TGIF. That’s what I have to say about that. What a week at work it has been. It was a short week due to the Labor Day holiday, but it didn’t seem short. It was busy as usual with the day-to-day rumblings of pre-approvals flooding in, calling dealers, verifications, income calculations, document reviewing, meetings discussing possible changes coming down the pipeline, etc. You know…the usual. Winding down and closing out the end of the week went decently smooth, but I have to tell you, after working the last 3 Saturdays, it feels good to know I don’t have to go in this one.
Anyways, the work week came to a well-deserved end, and I was driving home jamming to some country music in the truck. I knew that we had a busy weekend ahead, but I was prepared to take it head on, in stride, with a feather in my cap, and a little pep in my step. However, no plans were in place for this Friday evening. My wife had sent me a text declaring her intentions of going shopping as soon as I got home, which would leave me with some daddy daughter time with my girls. This would give me the absolute perfect opportunity to utilize what I had been reading in my downtime today, an article called “How to Get Your Kids to Love Nature (Even if You Live in the Burbs)” from one of my new favorite blogs, The Art of Manliness. So, I had begun to think about and search for a new local trail to explore and day hike with them.
I wasn’t looking for anything too big or extravagant, just something we could adventure on for an hour, two at most. I had come across some great reviews online of Stage Nature Center in Troy, Michigan, off of Coolidge Hwy, just south of South Blvd. Even though the Center closed earlier in the day, the trails were open until dusk. Perfect, and it’s not even that far of a drive from the house. My plan now was to get home, grab a quick bite to eat, change clothes, throw on my hiking shoes, get my soon-to-be one year old and my 6 (going on 16) year old ready, and hittin’ th’ road.
In my life, things never really go as planned. Low and behold, my 6 year old, Abby, decided she didn’t want to go on a hike, and wanted to play with her friends across the street. My wife, Jackie was eager to get out the door for the little shopping excursion she had been pining over throughout the day. That left just Allie and myself to fend for ourselves. I looked deep into my 10 month old’s sparkling eyes with a teeny pout on my face, as her sister wasn’t interesting in spending outdoor time with daddy this evening. Then, something wonderful happened. Allie drew the biggest, cutest smile on her face and said, “Da da” (in a deep, deep, back of the throat voice, kind of like a pirate). I completely lost it, and my frown flipped right upside down. I’m a huge fan of pirates, if you didn’t know this about me.
This was going to be fun. I looked at Allie and told her, “Well, little peanut. I guess it’s just going to be me and you, kiddo.” So, I swiftly scarfed down a bratwurst and some macaroni with shredded parmesan, and some hot sauce, changed into some comfy, warm hiking duds, changed Allie into a reasonable outdoor outfit, loaded the stroller in the car, made sure my other daughter would be alright at the neighbor’s house, and away we went. The entire drive there, I couldn’t stop telling her about what we were about to do, some of the sights she may see, animals she may encounter, and sounds she may hear. I mean, this would be her very first hike, sort of, as she can’t yet walk on her own. She’s almost there, though. She’ll be walking any day now. She can pull herself up and stand while holding onto something. I’m just waiting for the moment that she lets go of the couch with both hands, stands there in complete amazement at her own little accomplishment, and takes a step on her own. I can sense it right around the corner.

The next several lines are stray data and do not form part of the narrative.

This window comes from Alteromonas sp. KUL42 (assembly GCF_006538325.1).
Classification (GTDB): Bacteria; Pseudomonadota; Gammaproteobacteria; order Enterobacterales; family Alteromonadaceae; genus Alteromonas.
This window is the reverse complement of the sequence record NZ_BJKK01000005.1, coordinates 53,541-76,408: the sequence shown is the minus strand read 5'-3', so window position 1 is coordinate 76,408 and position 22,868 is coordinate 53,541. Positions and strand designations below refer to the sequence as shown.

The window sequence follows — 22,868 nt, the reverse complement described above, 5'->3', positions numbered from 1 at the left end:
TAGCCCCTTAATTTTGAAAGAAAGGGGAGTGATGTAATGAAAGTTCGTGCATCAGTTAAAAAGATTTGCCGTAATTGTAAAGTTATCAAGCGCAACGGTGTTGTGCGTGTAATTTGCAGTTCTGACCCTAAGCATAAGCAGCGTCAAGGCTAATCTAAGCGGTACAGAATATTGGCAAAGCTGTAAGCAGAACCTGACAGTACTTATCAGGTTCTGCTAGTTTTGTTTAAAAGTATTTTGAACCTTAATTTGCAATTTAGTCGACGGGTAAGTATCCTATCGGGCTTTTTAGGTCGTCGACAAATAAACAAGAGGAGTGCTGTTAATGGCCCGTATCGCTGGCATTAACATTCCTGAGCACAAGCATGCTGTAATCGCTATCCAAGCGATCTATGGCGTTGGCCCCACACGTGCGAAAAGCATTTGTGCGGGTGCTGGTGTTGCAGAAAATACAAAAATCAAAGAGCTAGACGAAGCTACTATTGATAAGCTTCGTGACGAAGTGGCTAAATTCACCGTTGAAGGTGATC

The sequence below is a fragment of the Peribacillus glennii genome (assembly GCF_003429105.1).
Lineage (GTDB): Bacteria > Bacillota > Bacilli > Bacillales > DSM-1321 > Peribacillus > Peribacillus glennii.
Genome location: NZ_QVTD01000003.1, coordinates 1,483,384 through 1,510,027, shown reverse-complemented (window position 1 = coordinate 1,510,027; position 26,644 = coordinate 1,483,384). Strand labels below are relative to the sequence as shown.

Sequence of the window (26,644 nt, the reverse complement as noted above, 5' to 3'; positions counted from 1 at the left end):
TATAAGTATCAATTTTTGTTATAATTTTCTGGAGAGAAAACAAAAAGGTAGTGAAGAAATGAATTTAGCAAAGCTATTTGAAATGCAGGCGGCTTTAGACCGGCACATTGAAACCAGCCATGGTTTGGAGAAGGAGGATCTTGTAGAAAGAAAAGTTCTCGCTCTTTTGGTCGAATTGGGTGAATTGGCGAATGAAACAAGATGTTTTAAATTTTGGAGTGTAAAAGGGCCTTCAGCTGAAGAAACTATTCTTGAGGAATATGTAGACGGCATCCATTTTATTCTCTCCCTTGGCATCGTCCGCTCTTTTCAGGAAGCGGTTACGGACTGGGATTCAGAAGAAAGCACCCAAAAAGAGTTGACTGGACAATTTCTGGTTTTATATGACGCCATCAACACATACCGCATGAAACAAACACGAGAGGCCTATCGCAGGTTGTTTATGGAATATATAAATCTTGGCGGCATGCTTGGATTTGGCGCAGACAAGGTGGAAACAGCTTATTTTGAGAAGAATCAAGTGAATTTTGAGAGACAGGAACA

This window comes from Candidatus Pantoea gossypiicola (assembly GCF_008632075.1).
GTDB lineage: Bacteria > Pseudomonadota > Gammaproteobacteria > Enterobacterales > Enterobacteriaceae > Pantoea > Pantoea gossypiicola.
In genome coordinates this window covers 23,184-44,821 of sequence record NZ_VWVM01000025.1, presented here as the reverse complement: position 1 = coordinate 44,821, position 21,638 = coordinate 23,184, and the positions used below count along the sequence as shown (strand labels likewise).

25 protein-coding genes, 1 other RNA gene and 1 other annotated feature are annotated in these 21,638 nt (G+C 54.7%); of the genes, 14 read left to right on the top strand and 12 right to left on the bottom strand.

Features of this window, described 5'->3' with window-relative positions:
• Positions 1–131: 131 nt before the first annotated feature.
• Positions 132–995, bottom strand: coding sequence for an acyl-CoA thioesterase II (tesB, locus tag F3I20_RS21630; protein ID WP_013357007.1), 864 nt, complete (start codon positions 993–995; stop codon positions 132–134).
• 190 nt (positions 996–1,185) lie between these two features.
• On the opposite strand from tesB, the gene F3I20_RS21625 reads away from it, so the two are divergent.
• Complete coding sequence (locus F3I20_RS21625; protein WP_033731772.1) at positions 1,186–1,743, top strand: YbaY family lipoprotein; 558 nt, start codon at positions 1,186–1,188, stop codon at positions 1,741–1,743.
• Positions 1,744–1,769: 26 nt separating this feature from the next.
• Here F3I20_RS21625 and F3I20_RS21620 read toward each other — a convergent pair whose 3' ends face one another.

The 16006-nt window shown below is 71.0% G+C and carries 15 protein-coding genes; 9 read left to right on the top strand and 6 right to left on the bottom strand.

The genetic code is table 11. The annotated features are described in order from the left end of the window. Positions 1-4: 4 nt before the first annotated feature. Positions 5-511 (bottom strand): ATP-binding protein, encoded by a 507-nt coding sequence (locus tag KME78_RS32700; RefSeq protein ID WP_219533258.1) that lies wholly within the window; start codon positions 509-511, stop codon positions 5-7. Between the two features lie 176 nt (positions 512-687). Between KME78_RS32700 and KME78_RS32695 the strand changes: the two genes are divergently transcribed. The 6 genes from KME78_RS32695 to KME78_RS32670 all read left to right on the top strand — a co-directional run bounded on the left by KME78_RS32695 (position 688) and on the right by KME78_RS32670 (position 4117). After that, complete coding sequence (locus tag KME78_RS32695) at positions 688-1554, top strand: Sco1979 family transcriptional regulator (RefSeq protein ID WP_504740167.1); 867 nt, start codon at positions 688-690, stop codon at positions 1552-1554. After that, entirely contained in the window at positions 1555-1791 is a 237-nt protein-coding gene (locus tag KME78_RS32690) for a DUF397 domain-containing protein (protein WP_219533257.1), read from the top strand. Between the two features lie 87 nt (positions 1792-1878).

In the meantime, I am still calling this her first hike, even though I was going to be pushing her in her stroller. It was going to be in the woods, in nature, and we were going to be conquering this adventure together, just the two of us. I couldn’t wait to get there and see the look in her beautiful little eyes when she discovers the outdoors and all it entails.
We pulled in to the parking lot of the Nature Center, and I only noticed 2 other vehicles there. Perfect. Not busy at all. Just my cup of tea. I parked the car, quickly gathered my phone for photos, hopped out, grabbed the stroller from the back hatch, and opened the back door to get Allie out. She looked up at me, batted her blueish brown eyes, and drew a gigantic smile causing her tootser to drop to her lap. Her hands lifted in the air toward me and she laughingly said “Da da.” I about started to cry. After securing her in her chariot, I locked the car and away we embarked on our big adventure.
From the Nature Center building, a paved path led into the woods. I could begin to hear the faint sound of the Rouge River running in the distance. The sounds of the birds were music to my ears, and I could tell that Allie was enjoying the sounds of nature as well. She seemed to sink into her seat and get comfortable, and we both began to release the tensions brought on with our day to day lives of the real world. I was delighted to be providing her with the Vitamin N she needed (read the Art of Manliness article stated above if you’re wondering what Vitamin N is).
Deeper down the path, the pavement ended after we were a good distance in the brush, away from the buildings. Awesome. I prefer less concrete on my hikes whenever I can. Allie liked it too, as the stroller jiggled a bit on the dirt, over the leaves and stones and sticks. She began to make a noise herself, just so she could hear her own voice shake over all the little bumps. I remember doing that when I was a kid, like when I sat on my dad’s knee as he quickly bounced me up and down, or when getting pulled in the wagon over a dirt road or path. It brought back memories of when I was young.